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November 13, 2008   Email to Friend 

BIRMINGHAM TO HOST NATIONAL FARM-CITY WEEK KICKOFF EVENT
Darryal Ray
(334) 613-4187
November 13, 2008

BIRMINGHAM, Ala. -- The national radio show AgriTalk will broadcast live from Birmingham's Wynfrey Hotel at 10 a.m., Thursday, Nov. 20, as National Farm-City Week launches its annual observance of America's food producers with a symposium on "Combating Hunger in America."

The luncheon marks the first time Alabama has hosted this national event, which serves to commemorate farmers and ranchers and seeks to recognize their efforts among the nation's urban citizens.

National Farm-City Week, which always begins the Friday before Thanksgiving and ends on Thanksgiving, is organized by the National Farm-City Council, a non-profit organization dedicated to enhancing links between farm families and urban residents. The Council provides local organizations with educational programs about people who grow their food.

"This is a great honor for Alabama agriculture," said Jeff Helms, communications director of the Alabama Farmers Federation who serves on the board of the National Farm-City Council. "Our state has always been a strong supporter of National Farm-City Week, and to launch the observance right here in Alabama underscores the important role our state's farmers play in feeding America."

AgriTalk host Mike Adams will moderate the panel discussion featuring leaders from industry, academia and non-profit organizations during the first hour of the kickoff luncheon. The discussion will continue after the broadcast between the panel and attendees.

The luncheon program also will include recognition of leadership roles in advancing Farm-City's message and presentation of the American Farm Bureau Foundation for Agriculture's Book of the Year Award, an honor won last year by Rolling Stones' keyboardist and Alabama native Chuck Leavell with his book, "The Tree Farmer."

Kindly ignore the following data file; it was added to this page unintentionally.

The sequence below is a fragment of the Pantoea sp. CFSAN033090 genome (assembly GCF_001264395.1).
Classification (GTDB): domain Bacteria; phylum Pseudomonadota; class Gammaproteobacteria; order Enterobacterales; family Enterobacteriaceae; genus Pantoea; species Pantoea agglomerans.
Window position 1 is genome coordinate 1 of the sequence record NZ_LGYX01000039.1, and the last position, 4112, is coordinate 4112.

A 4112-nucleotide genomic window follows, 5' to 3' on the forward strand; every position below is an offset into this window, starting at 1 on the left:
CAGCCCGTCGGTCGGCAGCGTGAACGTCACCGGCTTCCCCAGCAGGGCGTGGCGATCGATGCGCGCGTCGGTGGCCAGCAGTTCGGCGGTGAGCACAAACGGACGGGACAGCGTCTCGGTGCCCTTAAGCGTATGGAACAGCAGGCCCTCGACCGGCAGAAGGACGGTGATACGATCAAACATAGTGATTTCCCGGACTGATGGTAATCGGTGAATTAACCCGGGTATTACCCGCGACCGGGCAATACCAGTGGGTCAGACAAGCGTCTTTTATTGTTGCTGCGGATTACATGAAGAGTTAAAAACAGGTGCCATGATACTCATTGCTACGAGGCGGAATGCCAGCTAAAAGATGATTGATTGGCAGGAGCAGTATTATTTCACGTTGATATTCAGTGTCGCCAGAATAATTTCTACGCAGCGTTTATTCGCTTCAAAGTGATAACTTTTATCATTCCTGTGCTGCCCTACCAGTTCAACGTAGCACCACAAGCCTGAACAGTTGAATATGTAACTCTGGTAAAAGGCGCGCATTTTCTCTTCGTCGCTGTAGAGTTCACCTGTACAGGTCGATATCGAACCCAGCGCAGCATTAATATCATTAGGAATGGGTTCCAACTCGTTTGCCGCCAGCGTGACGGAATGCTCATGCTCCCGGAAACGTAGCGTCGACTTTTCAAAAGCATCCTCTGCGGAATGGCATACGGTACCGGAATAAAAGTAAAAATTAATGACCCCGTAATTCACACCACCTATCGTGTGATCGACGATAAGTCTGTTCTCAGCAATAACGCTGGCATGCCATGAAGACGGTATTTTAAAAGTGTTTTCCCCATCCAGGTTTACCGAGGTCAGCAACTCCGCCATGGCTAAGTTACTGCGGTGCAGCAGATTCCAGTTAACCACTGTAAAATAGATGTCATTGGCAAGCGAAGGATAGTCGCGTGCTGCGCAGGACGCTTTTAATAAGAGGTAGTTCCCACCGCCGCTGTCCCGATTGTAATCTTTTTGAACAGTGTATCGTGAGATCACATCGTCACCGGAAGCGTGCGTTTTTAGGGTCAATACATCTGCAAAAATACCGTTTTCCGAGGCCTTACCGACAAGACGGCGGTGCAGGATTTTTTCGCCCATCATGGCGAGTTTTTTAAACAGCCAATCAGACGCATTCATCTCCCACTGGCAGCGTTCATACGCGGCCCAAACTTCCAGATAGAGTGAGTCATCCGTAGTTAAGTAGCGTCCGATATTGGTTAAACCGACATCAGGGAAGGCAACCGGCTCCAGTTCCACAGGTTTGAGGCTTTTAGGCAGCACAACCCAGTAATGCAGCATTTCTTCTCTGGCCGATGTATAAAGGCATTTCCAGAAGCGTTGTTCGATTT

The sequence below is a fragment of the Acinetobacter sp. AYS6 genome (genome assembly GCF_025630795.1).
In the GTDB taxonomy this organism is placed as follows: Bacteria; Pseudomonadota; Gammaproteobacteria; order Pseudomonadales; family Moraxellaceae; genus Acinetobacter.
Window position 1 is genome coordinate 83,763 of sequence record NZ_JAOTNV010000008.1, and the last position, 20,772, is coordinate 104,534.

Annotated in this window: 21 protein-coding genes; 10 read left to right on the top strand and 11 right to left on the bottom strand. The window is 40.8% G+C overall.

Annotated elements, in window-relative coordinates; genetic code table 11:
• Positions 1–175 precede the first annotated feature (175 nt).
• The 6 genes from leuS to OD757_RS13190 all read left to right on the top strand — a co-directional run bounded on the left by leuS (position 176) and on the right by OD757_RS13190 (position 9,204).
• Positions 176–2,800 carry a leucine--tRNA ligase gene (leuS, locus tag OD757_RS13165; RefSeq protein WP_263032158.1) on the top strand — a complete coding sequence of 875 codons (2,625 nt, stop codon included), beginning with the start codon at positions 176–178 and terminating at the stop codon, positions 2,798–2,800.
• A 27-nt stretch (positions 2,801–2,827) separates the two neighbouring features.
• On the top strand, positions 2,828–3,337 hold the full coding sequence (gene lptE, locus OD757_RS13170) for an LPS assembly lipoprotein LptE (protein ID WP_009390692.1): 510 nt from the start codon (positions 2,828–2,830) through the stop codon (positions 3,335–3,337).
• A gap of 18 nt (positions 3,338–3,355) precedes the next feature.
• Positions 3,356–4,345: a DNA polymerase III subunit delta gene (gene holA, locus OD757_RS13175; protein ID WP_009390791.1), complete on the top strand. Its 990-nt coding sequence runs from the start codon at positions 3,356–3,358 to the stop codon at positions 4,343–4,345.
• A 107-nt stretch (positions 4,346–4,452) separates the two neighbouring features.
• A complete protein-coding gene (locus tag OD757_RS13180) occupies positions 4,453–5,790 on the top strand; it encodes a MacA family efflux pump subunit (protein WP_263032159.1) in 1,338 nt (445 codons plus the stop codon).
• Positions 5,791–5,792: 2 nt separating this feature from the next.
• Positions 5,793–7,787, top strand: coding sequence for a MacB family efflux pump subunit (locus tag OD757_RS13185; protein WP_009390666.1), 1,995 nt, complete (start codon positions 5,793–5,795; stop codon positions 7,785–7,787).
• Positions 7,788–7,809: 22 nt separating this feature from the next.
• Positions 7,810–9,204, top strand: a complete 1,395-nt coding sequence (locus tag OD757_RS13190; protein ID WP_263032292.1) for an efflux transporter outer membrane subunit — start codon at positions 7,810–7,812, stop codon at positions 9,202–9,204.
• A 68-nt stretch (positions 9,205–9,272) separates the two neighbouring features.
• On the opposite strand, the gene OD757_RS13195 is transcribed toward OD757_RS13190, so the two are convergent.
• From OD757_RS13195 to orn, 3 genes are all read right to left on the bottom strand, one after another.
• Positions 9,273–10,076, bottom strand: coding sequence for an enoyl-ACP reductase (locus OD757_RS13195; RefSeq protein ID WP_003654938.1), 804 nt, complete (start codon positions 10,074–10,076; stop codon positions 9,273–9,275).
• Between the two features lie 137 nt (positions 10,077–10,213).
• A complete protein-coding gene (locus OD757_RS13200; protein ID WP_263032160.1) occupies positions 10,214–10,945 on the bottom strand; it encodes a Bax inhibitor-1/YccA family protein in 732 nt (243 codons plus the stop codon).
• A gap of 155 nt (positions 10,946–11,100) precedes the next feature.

"The National Farm-City Week is a time to remember the growers and ranchers -- and all within the food production chain -- who work to provide us with the food we have in this country and export throughout the world," said Al Pell, chairman of the National Farm-City Council. "While it's important to honor them throughout the year, it's especially appropriate to remember their efforts in this week leading up to Thanksgiving."

This effort is complemented by materials provided by the National Farm-City Council to county and state organizations that work on educational efforts. In recent years, the major focus of the programs and materials has been on consumer and classroom education. Student activity sheets, teacher packets, placemats and bookmarks are just a few of the materials the Council has created to support its mission.

In the past year, thousands of materials were used in classrooms, at Farm-City banquets, at civic club meetings and in other venues. Farm-City activities are grass roots in nature. Communities across the nation hold Farm-City events ranging from banquets to tours to job exchanges. The Council works closely with Agriculture in the Classroom programs in educating students and teachers about agriculture.

In addition, the National Farm-City Council recognizes organizations, businesses, groups and individuals for their outstanding work in accomplishing the mission of farm-city relations.

For more information or to organize a local Farm-City event, visit www.farmcity.org.


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